Police have reported a rise in puppy scams during the COVID-19 pandemic, with hundreds of victims being scammed out of thousands of dollars, and have issued out warnings to future puppy owners to stay vigilant against potential scammers.

As this is a safety issue (and an affront to cute puppies everywhere), we're going to take a deep dive into what this scam is, how to spot it, what to do if this scam is spotted, and tips on buying a new puppy.


What is this puppy scam?

Scammers are essentially creating fake professional-looking websites or going onto online marketplaces and advertising puppies for sale. The most popular dog breeds advertised as part of this scam include Cavoodles, French Bulldogs, Mini Teacup Puppies, Golden Retrievers, Corgies and Dachshunds.

Once an interested buyer makes an enquiry, the scammer will send a photo of the supposed puppy to 'verify' the legitimacy of the whole thing. Generally speaking, communications will take place by email, text, online or phone.

The buyer will then be asked to make cash deposits into a bank account as part of the puppy purchasing process. This usually includes 'items' such as interstate travel, insurance, registration fees, different crates or equipment being used. Once the payments have been sent through, the scammer will cease all contact with the buyer.

It's been reported that people who have been targeted by this scam have lost between $700 to $10,000.

How to spot this scam

Puppy Scam Awareness Australia (PSAA) is a organisation dedicated to raising awareness about pet scamming syndicates who prey on pet shoppers. To protect potential puppy buyers from getting swindled, the PSAA has a list of things to look out for when vetting a seller:

  • Check out the buyer's website using https://www.whois.com.

    • If the site was created recently, this usually indicates a scam. Most legit dog breeders are well-established and have waiting lists, so check the website regularly to see if there are any changes or updates to the available puppies. Most puppies are sold quickly and if the same ones are always available then it's likely a scam.

  • Check their contact details.

    • If their phone number starts with “0480-0” or “0488-8” then it’s likely a scam.

  • Check their details - such as email address, website address or phone number - plus the word “scam” in Google and see what links come up and if there are any scam alerts.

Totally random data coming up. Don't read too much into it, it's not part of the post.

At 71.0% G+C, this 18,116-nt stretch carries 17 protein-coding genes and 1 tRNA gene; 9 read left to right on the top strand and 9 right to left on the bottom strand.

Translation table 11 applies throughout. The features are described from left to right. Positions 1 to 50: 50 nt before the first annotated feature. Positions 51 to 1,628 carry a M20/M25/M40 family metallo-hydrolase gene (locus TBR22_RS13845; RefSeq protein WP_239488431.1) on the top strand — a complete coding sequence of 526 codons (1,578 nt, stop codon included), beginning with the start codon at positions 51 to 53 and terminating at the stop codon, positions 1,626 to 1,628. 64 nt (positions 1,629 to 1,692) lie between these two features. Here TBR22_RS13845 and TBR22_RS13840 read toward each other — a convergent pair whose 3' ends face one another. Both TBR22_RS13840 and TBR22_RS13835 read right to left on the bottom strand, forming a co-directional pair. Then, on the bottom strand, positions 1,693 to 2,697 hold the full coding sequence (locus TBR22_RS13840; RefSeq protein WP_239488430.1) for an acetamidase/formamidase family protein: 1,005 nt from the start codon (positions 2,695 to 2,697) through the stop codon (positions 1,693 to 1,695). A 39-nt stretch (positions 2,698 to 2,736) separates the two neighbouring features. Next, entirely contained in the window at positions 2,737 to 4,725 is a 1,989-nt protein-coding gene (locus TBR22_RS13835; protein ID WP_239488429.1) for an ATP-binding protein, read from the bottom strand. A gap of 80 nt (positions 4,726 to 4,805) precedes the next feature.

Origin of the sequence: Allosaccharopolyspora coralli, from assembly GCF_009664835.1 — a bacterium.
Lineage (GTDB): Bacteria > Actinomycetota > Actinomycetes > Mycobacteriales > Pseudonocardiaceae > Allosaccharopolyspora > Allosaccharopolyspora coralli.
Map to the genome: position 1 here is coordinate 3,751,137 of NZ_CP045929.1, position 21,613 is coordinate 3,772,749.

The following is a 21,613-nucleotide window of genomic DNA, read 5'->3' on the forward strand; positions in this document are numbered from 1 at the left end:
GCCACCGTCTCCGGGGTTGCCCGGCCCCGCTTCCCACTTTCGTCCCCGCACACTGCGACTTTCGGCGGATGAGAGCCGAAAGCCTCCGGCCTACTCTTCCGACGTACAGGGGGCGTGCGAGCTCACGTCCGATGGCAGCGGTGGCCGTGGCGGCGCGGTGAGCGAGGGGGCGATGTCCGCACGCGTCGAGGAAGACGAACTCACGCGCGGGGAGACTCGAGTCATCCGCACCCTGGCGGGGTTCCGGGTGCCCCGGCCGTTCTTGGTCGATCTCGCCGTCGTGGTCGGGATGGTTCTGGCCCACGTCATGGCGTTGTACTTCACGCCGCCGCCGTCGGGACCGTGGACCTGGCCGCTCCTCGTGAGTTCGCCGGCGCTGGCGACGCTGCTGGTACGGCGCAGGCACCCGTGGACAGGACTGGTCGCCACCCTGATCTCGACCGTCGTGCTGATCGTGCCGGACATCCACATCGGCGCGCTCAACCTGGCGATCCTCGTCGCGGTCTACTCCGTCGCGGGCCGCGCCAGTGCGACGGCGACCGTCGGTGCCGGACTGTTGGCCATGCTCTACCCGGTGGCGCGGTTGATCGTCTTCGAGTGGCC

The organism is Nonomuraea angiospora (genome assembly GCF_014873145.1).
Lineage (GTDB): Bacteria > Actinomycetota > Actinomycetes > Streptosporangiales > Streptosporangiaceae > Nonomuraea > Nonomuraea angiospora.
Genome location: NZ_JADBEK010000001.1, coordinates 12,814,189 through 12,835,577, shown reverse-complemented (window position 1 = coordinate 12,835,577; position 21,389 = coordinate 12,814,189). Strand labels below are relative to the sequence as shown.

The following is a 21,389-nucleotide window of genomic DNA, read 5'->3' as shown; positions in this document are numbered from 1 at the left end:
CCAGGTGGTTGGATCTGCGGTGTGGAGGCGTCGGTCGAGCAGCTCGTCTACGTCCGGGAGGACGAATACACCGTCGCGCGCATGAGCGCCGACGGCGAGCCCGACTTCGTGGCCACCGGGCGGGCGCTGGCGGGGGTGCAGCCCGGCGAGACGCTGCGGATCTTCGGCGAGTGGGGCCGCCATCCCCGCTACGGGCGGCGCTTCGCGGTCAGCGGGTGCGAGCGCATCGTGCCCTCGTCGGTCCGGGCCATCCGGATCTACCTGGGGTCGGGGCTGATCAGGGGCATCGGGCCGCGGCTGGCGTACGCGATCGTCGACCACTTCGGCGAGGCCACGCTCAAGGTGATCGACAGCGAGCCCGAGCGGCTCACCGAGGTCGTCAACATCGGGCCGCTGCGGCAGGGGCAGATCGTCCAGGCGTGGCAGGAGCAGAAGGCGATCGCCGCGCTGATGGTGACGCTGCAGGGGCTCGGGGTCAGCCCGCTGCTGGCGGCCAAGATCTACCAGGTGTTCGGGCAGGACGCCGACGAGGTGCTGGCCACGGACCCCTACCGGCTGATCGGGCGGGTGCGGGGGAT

• Check the puppy photos using reverse image search.

    • Are the photos all similar with the same background? Are the photos used on other websites? Is the photo a one-of-a-kind image or stolen from another website?

  • Copy a testimonial into Google and see if it comes up on other websites.

  • Ask to see the puppy via video call and try to meet the seller in person before handing over any money.

    • If the seller refuses or doesn't reply, it's likely a scam.

  • Be wary of extra, unexpected costs, such as additional shipping fees or vet bills.

  • Check microchip numbers and breeder numbers on the pet registry or the association they belong to.

  • Look up the seller's ABN/business name and their breeder registration details on the Breeder Association Directory. Most reputable reputable breeders have websites, ABN and a business name.

  • Is the price too good to be true? If it is, then it's likely a scam!

What to do if you spot this scam

If you or someone you know have fallen victim to a puppy scam, report it to your local police station. If you have information in relation to the scam, report it to Scamwatch and Crime Stoppers.

Just remember that if you need support or someone to talk to, our Sonder support team is available 24/7 to chat whenever you need it.

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If you have any questions or need extra support, we're here to help you anytime in any language. Simply start a chat with us via the home screen of the Sonder app.

Information sourced from: VIC Police, SA Police, The Guardian, and Puppy Scam Awareness Australia

Image credit: Torsten Dettlaff at Pexels

All content in Sonder's Help Centre is created and published for informational purposes only. It is not intended to be a substitute for professional advice.

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